I surmised from the cars parked in front that his family was gathered in the house. We each got to honor Gene at the house in our own way.

You have probably heard the story, but if not, the house was distressed when I took Gene through it as a prospective buyer. He said to me, “I don’t have children, but this is something I could do for Racine.” You did, indeed, Gene, and we are indebted to you. Gene was honored with a Wright Spirit Award in 2015 from the Frank Lloyd Wright Building Conservancy and was honored posthumously last June with the Kristin Visser Award for Historical Preservation.

Racine and the Wright community miss you, my friend.

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Stewardship of a Wright Home

(c) Mark Hertzberg

What does it take to be the steward – a better term than ‘owner’ – of a building designed by Frank Lloyd Wright?

Last week I posted pictures which the late Eugene (Gene) Szymczak took in 1977 of what became his beloved Thomas P. Hardy House when he became its seventh steward in 2012. A few days later his family sent me a copy of an email Gene sent me in 2012, an email I had forgotten about. In it he describes his thoughts about his new stewardship of the house. His writing “I don’t know how long I’ll be there” is poignant and particularly moved his family because Gene fell ill and died unexpectedly December 3.

As you read the email, remember that when I showed Gene the house, which was distressed, he told me, “I don’t have children, this (buying it and rehabilitating it) is something I could do for Racine.”

His note is particularly apt this week as the stewards of dozens of Wright-designed buildings gather in New York City for the annual conference of the Frank Lloyd Wright Building Conservancy.

From: <EugeneS@>
Date: September 14, 2012 7:19:57 AM EDT
To: Mark Hertzberg
Subject: 1319
Hello Mark,

I have been born and raised in Racine.  I come from a working class family.  Racine has a reputation in history for doing the right thing.  It could be from fighting against slavery to having the first high school in the state to trying to rejuvenate River Bend. We do the right thing. We put others first and give back.  I am part of that heritage. I think that it was time for someone to assume stewardship of the house from Jim and Margaret.  The Youghourtjians have been good stewards for more than fourty years.  I don’t know how long I’ll be there.  It’s my turn to take care of the Hardy house.  It is a Racine and even a world landmark.

Attraction

The Hardy house is a home that most Racinians would recognize.  It evokes different reactions.  In 1905 it was called “kooky”.  To me it’s a song.  Wright was a middleman between humans and nature. He asks us where to we fit in nature?  How do we interact with living creatures?  What can we learn?  Do we enhance one another’s lives and the landscape?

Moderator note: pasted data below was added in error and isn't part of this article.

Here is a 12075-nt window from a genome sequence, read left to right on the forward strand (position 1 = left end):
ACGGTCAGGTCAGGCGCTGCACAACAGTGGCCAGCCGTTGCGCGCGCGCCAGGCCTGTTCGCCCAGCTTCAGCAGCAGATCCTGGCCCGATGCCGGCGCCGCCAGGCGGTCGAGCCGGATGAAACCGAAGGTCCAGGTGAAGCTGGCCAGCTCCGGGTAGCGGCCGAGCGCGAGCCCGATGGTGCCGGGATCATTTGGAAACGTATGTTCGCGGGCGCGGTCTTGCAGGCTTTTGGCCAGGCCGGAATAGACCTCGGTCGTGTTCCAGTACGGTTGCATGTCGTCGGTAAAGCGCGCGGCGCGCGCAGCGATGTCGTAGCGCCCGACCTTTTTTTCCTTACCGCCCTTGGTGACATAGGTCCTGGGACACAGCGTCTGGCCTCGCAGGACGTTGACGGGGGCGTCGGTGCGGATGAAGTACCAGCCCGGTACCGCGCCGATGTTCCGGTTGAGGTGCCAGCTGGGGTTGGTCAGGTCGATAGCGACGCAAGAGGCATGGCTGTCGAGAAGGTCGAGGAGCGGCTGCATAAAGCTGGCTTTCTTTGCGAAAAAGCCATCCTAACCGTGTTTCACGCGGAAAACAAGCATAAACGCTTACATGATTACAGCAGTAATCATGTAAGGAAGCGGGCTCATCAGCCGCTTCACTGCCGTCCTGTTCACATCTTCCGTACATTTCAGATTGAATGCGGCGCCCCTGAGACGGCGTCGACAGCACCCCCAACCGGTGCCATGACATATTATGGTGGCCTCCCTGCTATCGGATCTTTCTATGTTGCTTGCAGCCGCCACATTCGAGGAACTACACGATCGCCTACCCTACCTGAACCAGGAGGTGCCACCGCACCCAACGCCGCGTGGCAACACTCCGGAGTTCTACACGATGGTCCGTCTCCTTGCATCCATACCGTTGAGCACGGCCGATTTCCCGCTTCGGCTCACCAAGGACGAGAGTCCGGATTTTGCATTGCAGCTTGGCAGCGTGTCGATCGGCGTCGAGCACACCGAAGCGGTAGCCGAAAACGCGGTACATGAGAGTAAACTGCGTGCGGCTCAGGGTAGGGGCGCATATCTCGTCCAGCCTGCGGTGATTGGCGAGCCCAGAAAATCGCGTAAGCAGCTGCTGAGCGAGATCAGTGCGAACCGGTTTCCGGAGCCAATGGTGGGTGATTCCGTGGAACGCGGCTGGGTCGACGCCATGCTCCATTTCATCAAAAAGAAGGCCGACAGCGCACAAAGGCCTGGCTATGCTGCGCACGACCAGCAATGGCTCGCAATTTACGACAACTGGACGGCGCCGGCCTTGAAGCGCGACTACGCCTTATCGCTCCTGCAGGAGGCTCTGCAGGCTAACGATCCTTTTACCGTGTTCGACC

Interest in Wright

I find that Wright looks a little deeper into life and introduces more questions than answers.  A little more understanding than strong judgement calls.  God (being Nature), has all the answers to what being here is all about.  To me he says be part of it all and share it unselfishly.

The black and white photo of the house were taken in 1978 [the prints indicate 1977] About when I bought a fancy camera.  I took pictures of my parents, the lake, and the Hardy house.  To me significant things.  I ended up returning the camera because I felt it was too expensive…lucky for you it was the end of my “career” in photography.

Gene

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Gene’s First Photos of the Hardy House

Mark Hertzberg (c) 2017

I have written before that the late Gene Szymczak was captivated by Frank Lloyd Wright’s Thomas P. Hardy House long before he ever thought of buying it (in 2012). He told me that the house was on his garbage route when he worked a summer job. A few years later, in 1977, he bought a Leica CL camera and took pictures of things that moved him, including the Hardy House. He returned the camera because he thought it too extravagant for him. Yesterday his sister-in-law, Joan Szymczak, excitedly called to tell me that she had found Gene’s Leica-Hardy photos, photos Gene couldn’t find when I asked him about them. Here they are:Gene Hardy 1.jpg

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Gene died unexpectedly December 3, but his family continues to share the house as he would have. Thank you, Gene, for your gift of having rehabilitated the house and wanting to share it. I will be taking a group of Road Scholar tour participants through the house this afternoon. When I took him through the house as a prospective buyer he said to me, “I don’t have children. This is something I could do for Racine.” And he did.Gene Szymczak 002.jpg